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Anton Chekhov's The Duel
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by Jay Seaver

"A movie about ennui - but that does it a disservice."
4 stars

I cannot claim any degree of expertise on how "The Duel" works as an adaptation of Anton Chekov's source material; I am just educated enough to know that Chekhov is considered one of the world's great playwrights but not enough to know much more than that. I suspect that I am not alone in this, for better or worse, so those in a similar situation can take me at my word when I saw that this adaptation of his novella is, at least, a good movie for us: It's entertaining, though it does expect a little effort on the audience's part.

Laevsky (Andrew Scott) is an idle man. He is currently idling in the Crimea, neglecting some sort of official posting, sharing his home and his bed with Nadia (Fiona Glascott), who has left behind a husband in St. Petersberg. He's friendly with army medic Samoylenko (Niall Buggy) and fellow expatriot Sheshkovsky (Nicholas Rowe), but has the overt disdain of others, such as naturalist Von Koren (Tobias Menzies). He is settling steadily into debt and ennui when he receives a letter from back home, stating that his married love is now a widow. That's quite unsettling, as she may want to marry if she finds out, and he truthfully isn't quite that fond of her.

Though the title suggests decisive action, The Duel is rather focused on the opposite. It is full of characters progressing from day to day on inertia, not taking action until backed into a corner, and even then finding it rather distasteful. It's a tale of 19th Century aristocrats, not modern slackers, so there are intrigues of reputation and standing. How much that was the case in Chekhov's original story, I don't know, but in Mary Bing's script, it's a very well-balanced combination of comedic laziness and moralistic judgment, the wispiest of plots to make sure that what we're watching feels like a story rather than just observation.

A script that focuses on idleness offers an equal measure of challenges and opportunities to its cast, which the actors by and large take good advantage of. Andrew Scott, for instance, must play a fairly unpleasant protagonist, a malingerer who doesn't even make up for his lack of productive activity with wit. His Laevsky is funny, and could be dropped into a farce without much change, but he fits perfectly well into this straight-faced story. There's a slight hint of charm to him, but it's properly difficult to isolate. Fiona Glascott's Nadia, meanwhile, is vain and perhaps somewhat vacuous, but the portrayal may be two layers deep, depending on how much of Nadia is a woman too beautiful to have ever needed to act on her own and how much is a woman who knows just how to leverage that beauty. Either way, Glascott makes an intriguing character out of her. Tobias Menzies, meanwhile, finds the spot that overlaps nobility and arrogance in showing Von Koren's disdain for Laevsky, while Michelle Fairley does something similar as the woman who opts to put pressure on Nadia to be more respectable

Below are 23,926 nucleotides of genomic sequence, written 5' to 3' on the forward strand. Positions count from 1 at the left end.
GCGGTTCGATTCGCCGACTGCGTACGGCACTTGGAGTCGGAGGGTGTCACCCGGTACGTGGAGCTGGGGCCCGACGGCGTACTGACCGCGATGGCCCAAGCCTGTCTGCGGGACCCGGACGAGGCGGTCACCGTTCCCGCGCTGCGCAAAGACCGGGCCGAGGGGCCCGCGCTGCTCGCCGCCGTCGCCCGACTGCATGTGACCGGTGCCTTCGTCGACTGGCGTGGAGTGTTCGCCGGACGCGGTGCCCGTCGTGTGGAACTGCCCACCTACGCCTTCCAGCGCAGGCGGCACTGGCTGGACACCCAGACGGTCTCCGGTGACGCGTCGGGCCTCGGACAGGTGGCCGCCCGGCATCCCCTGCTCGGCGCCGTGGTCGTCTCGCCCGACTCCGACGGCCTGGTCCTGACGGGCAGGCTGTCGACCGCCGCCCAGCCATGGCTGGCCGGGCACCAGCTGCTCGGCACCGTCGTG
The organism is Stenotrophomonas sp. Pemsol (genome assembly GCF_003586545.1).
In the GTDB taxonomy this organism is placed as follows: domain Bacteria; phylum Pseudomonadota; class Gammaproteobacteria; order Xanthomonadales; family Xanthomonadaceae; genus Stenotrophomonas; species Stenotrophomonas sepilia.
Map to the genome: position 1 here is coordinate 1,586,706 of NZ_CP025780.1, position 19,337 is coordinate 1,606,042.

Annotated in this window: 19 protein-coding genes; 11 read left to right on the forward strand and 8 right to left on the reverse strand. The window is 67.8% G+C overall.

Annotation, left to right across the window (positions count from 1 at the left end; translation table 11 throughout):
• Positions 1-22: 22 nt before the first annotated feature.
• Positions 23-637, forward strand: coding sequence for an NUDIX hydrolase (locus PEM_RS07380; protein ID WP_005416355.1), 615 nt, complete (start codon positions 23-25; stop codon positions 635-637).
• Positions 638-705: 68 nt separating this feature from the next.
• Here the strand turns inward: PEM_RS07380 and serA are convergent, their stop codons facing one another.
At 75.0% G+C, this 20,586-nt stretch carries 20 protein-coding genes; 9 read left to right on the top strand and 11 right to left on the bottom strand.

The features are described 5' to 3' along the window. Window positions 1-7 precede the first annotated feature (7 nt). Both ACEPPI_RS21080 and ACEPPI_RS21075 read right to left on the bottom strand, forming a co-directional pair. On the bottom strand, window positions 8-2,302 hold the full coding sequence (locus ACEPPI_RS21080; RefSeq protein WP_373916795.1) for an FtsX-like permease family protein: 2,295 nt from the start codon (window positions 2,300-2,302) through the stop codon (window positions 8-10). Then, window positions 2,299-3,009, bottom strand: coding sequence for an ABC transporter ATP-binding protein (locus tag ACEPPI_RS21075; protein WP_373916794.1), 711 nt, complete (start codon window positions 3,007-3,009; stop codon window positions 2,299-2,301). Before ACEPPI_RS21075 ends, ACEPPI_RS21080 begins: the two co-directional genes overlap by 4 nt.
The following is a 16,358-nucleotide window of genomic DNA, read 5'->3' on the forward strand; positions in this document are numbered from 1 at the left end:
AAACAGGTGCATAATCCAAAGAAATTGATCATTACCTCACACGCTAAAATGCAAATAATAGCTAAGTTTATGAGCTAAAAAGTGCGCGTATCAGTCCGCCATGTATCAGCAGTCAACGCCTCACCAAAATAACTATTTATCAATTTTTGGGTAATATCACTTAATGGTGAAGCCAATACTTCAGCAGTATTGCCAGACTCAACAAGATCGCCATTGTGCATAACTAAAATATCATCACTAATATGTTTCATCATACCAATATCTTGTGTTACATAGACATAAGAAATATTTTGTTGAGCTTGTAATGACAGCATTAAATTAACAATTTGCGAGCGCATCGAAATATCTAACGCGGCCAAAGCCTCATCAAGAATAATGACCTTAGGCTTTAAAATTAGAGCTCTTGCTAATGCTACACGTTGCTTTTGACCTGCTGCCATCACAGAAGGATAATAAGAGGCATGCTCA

Director Dover Koshashvili and his crew pull together a beautiful picture. Shooting in one of those Eastern European towns that apparently hasn't changed noticeably in a hundred years or so, he puts the heat on screen, letting us see how it generates both torpor and tension. He works hand in hand with Bing's script to keep our interest even when nothing much seems to be happening, doing an unusually good job in letting us focus on things in the background to the main story, using them to build the setting even if they don't tie back into Laevsky's and Nadia's narrative directly. Also, the spot where the titular duel occurs is a great find (enough to be specifically mentioned in the credits), and it must have been a real pain to shoot in, even considering the capabilities of today's digital cameras.

While sexy and frequently intriguing, "The Duel" isn't an erotic thriller; it's a movie that demands the audience's close attention and may seem to fall short if a person comes to it looking for visceral surface excitement. Still, if you're willing to give it your complete attention, it will likely be rewarding - even if you (like me) are not familiar with the source material.

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originally posted: 10/07/10 10:35:50
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  28-Apr-2010 (NR)
  DVD: 24-May-2011


  DVD: 24-May-2011

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